Cognitive Behavioral Therapy (CBT) for Adult Depression

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Scientific Rating:
1
Well-Supported by Research Evidence
See scale of 1-5
Child Welfare System Relevance Level:
Medium
See descriptions of 3 levels

About This Program

The information in this program outline is provided by the program representative and edited by the CEBC staff. Cognitive Behavioral Therapy (CBT) for Adult Depression has been rated by the CEBC in the area of: Depression Treatment (Adult).

Target Population: Adults (18 and over) diagnosed with a mood disorder, including Unipolar Major Depressive Disorder (MDD), Depressive Disorder Not Otherwise Specified, and minor depression.

Brief Description

CBT is a skills-based, present-focused, and goal-oriented treatment approach that targets the thinking styles and behavioral patterns that cause and maintain depression-like behavior and mood. Depression in adults is commonly associated with thinking styles that are unrealistically negative, self-focused and critical, and hopeless in nature. Ruminative thinking processes are also typical. Cognitive skills are used to identify the typical “thinking traps” (cognitive distortions) that clients commit and challenge them to consider the evidence more fairly. Depressed adults also demonstrate increased isolation, withdrawal, simultaneous rejection of others and sensitivity to rejection, and decreased activity and enjoyment in activities. They typically experience a number of functional impairments including disrupted sleep cycles, eating and appetite issues, and increased thoughts of death and dying. Behavioral interventions can often help these interpersonal and functional impairments. Behavioral interventions include problem solving, behavioral activation, and graded activation or exposure. Treatment is generally time-limited and can be conducted in individual or group formats.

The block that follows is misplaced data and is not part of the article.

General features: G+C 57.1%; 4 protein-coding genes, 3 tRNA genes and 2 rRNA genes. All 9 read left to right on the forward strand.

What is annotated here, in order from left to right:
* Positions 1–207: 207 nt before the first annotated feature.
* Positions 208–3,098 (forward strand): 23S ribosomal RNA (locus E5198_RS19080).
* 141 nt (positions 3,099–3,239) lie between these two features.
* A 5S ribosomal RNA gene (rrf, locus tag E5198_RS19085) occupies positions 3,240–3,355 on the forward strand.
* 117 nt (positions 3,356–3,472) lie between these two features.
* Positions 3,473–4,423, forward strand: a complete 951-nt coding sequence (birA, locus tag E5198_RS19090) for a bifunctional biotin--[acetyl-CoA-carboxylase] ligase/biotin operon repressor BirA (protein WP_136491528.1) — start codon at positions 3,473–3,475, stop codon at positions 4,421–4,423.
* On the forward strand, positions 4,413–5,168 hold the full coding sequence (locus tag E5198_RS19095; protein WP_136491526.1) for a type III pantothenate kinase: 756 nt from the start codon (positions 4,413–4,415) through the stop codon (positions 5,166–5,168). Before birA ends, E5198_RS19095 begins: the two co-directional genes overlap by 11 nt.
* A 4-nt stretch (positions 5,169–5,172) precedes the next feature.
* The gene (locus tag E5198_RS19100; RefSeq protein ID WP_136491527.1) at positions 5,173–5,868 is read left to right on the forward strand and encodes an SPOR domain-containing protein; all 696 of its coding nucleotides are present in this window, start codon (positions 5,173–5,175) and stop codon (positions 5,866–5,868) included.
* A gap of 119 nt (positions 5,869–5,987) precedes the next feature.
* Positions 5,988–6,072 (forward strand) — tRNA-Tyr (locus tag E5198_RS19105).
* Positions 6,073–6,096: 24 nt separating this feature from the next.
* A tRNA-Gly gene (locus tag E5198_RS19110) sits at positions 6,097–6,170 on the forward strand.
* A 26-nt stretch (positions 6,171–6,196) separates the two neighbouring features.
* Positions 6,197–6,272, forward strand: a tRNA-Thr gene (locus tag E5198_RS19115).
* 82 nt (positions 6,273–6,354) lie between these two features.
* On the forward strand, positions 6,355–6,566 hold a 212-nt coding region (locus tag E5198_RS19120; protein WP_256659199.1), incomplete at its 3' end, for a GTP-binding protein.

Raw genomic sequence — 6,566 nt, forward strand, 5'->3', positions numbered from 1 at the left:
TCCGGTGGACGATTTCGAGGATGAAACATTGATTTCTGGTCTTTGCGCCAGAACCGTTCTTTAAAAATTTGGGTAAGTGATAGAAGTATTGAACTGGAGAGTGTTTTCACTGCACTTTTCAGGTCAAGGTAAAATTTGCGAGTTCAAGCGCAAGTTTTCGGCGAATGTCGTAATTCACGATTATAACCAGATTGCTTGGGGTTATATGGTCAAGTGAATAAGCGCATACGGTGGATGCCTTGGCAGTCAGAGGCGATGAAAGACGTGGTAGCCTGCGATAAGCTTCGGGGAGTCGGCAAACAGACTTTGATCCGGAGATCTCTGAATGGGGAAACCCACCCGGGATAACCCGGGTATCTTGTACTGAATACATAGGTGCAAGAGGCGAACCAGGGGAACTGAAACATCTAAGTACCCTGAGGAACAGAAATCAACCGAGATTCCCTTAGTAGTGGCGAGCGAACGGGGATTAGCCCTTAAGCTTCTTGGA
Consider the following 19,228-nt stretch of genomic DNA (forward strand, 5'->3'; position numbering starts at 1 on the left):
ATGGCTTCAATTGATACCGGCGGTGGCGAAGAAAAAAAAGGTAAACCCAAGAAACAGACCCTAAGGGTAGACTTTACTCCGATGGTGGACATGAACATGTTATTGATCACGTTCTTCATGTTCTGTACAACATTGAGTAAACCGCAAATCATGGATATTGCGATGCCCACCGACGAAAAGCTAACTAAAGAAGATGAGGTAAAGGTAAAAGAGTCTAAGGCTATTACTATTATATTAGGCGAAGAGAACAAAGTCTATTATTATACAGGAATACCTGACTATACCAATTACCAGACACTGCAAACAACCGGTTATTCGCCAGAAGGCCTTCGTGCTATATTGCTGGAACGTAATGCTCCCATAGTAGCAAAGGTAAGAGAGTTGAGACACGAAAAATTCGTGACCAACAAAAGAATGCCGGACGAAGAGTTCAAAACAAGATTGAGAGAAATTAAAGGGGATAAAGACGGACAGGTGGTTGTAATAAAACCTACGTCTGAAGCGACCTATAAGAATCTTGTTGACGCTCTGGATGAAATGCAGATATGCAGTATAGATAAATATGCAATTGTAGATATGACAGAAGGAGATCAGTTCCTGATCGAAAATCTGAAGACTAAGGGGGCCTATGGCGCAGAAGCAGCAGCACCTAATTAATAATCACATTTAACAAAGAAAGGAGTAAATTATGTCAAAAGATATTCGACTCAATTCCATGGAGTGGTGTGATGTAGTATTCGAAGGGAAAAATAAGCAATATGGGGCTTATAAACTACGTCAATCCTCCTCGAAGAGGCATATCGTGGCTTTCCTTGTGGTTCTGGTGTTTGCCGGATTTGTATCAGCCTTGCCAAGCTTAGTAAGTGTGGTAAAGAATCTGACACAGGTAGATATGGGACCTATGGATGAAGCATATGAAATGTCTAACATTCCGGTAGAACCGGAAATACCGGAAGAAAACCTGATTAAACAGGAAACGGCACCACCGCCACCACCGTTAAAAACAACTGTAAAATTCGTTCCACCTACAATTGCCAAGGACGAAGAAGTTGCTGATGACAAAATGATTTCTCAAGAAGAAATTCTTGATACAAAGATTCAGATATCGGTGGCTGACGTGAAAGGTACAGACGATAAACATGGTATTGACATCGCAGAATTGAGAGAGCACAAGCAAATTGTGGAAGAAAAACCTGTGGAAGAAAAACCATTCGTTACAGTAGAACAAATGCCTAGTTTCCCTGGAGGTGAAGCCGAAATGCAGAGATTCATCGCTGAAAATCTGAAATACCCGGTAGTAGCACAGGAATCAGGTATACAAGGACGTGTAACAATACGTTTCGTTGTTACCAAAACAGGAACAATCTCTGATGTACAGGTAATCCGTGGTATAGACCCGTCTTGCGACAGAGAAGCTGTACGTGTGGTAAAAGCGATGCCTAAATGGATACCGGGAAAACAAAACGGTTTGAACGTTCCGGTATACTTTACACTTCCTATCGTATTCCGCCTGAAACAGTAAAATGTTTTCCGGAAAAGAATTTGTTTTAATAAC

Program Goals:

The goals of CBT are to help clients:

  • Distinguish between thoughts and feelings.
  • Become aware of how their thoughts influence feelings in ways that are not helpful.
  • Evaluate critically the veracity of their automatic thoughts and assumptions.
  • Develop the skills to notice, interrupt, and intervene at the level of automatic thoughts.
  • Use behavioral techniques to identify situations that trigger distress and sadness.
  • Use behavioral activation to become more attuned with meaningful reinforcement in their lives.
  • Develop active problem-solving skills.

Contact Information

Name: David Teisler, CAE
Title: Director of Communications
Agency/Affiliation: Association for Behavioral and Cognitive Therapies
Website: www.abct.org/Information/?m=mInformation&fa=_WhatIsCBTpublic
Email:
Phone: (212) 647-1890

Date Research Evidence Last Reviewed by CEBC: June 2016

Date Program Content Last Reviewed by Program Staff: July 2014

Date Program Originally Loaded onto CEBC: September 2012